ARTICLE ABSTRACTAstrocytes are thought to play a pivotal role in coupling neural activity and cerebral blood flow. However, it has been shown that astrocytes undergo morphologic changes in response to brain metastasis, switching to a reactive phenotype, which has the potential to significantly compromise cerebrovascular function and contribute to the neurological sequelae associated with brain metastasis. Given that STAT3 is a key regulator of astrocyte reactivity, we aimed here to determine the impact of STAT3-mediated astrocyte reactivity on neurovascular function in brain metastasis. Rat models of brain metastasis and ciliary neurotrophic factor were used to induce astrocyte reactivity. Multimodal imaging, electrophysiology, and IHC were performed to determine the relationship between reactive astrocytes and changes in the cerebrovascular response to electrical and physiological stimuli. Subsequently, the STAT3 pathway in astrocytes was inhibited with WP1066 to determine the role of STAT3-mediated astrocyte reactivity, specifically, in brain metastasis. Astrocyte reactivity associated with brain metastases impaired cerebrovascular responses to stimuli at both the cellular and functional level and disrupted astrocyte–endothelial interactions in both animal models and human brain metastasis samples. Inhibition of STAT3-mediated astrocyte reactivity in rats with brain metastases restored cerebrovascular function, as shown by in vivo imaging, and limited cerebrovascular changes associated with tumor growth. Together these findings suggest that inhibiting STAT3-mediated astrocyte reactivity may confer significant improvements in neurological outcome for patients with brain metastases and could potentially be tested in other brain tumors.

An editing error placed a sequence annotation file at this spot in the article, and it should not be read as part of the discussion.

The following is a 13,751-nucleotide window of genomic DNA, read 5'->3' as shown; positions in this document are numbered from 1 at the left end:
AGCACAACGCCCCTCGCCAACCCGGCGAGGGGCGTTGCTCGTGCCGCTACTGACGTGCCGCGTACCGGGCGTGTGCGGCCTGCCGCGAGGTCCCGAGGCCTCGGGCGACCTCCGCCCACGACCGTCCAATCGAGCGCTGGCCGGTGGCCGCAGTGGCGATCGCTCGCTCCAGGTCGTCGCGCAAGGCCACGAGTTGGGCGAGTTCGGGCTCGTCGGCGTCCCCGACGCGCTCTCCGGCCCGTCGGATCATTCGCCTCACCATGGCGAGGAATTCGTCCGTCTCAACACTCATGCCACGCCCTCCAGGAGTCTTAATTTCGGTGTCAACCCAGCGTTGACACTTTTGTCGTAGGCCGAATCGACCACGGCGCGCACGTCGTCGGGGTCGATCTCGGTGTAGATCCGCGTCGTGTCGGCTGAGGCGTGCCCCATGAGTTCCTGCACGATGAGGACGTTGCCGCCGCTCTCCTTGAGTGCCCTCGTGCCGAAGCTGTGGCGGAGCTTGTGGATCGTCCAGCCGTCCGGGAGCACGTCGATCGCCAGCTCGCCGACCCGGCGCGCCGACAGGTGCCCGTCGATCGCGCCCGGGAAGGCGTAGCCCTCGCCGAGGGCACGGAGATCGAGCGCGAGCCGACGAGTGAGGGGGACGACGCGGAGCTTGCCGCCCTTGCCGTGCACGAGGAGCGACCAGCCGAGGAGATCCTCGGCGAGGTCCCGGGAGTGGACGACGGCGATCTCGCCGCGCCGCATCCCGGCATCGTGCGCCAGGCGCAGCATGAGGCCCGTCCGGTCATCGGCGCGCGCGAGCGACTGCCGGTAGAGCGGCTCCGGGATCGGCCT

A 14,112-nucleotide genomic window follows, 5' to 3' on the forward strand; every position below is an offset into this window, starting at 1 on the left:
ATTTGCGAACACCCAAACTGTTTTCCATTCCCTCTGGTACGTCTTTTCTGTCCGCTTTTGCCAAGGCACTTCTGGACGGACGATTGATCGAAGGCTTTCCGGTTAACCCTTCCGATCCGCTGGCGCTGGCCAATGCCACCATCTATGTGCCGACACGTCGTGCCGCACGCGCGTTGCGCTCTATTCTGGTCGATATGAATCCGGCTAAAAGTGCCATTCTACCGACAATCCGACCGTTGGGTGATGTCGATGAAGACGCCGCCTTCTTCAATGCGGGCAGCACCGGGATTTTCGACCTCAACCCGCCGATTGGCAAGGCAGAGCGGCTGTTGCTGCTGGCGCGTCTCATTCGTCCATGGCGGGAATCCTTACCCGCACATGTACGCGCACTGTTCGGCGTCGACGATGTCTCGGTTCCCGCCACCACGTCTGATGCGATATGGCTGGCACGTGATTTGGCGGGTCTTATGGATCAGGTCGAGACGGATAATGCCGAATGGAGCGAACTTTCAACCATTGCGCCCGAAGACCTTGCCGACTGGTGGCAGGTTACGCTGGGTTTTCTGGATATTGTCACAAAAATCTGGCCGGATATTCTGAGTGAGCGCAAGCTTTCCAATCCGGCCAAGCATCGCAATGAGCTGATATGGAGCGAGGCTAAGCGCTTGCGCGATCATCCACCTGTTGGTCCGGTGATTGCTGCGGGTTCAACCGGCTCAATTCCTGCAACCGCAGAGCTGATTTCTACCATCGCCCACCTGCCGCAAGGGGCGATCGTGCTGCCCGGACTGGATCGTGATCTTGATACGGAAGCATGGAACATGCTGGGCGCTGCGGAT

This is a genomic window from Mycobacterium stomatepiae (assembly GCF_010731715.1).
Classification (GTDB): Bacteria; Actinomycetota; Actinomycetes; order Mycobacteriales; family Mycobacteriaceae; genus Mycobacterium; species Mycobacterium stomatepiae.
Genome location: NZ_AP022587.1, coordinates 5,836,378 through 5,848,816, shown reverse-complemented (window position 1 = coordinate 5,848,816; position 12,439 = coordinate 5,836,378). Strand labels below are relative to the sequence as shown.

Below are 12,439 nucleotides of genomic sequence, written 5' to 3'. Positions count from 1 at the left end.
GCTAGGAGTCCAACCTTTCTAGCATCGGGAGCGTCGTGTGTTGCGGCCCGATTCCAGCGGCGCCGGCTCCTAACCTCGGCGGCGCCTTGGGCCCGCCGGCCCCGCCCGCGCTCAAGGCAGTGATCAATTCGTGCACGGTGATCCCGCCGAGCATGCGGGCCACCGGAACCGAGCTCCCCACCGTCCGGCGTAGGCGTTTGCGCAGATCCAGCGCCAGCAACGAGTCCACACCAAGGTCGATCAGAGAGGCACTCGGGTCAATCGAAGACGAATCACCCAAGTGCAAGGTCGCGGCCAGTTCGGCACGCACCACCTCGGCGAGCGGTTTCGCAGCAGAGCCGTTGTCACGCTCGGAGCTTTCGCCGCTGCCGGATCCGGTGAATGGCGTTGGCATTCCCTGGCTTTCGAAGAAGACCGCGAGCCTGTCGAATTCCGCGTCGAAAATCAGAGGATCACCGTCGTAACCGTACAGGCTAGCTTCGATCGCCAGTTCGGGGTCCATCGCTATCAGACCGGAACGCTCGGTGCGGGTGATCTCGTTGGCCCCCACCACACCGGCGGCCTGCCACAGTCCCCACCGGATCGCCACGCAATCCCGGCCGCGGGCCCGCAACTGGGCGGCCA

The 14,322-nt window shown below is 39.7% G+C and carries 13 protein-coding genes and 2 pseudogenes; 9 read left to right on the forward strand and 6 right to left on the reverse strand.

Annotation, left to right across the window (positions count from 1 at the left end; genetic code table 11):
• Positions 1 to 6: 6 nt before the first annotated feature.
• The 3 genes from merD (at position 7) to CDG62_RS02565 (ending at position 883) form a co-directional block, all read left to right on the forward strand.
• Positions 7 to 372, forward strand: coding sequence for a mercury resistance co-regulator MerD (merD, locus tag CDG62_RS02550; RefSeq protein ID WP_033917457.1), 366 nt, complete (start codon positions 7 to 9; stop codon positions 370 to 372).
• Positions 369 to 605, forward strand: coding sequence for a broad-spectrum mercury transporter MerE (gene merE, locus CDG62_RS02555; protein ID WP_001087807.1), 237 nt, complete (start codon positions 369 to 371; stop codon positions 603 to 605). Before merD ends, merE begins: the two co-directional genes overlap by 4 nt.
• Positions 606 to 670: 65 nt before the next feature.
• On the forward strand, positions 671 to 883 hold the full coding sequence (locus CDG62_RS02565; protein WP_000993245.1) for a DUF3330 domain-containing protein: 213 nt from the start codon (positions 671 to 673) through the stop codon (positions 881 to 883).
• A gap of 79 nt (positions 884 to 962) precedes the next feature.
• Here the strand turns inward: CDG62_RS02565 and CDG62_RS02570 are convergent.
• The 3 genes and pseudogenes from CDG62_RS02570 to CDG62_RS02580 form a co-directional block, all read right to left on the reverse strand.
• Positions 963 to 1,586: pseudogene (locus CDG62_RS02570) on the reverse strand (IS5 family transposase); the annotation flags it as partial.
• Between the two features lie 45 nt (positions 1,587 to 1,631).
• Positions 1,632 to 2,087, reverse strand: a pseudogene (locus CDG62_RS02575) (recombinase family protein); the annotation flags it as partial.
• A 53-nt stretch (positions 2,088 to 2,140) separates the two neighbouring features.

These findings demonstrate that selectively targeting STAT3-mediated astrocyte reactivity ameliorates the cerebrovascular dysfunction associated with brain metastasis, providing a potential therapeutic avenue for improved patient outcome.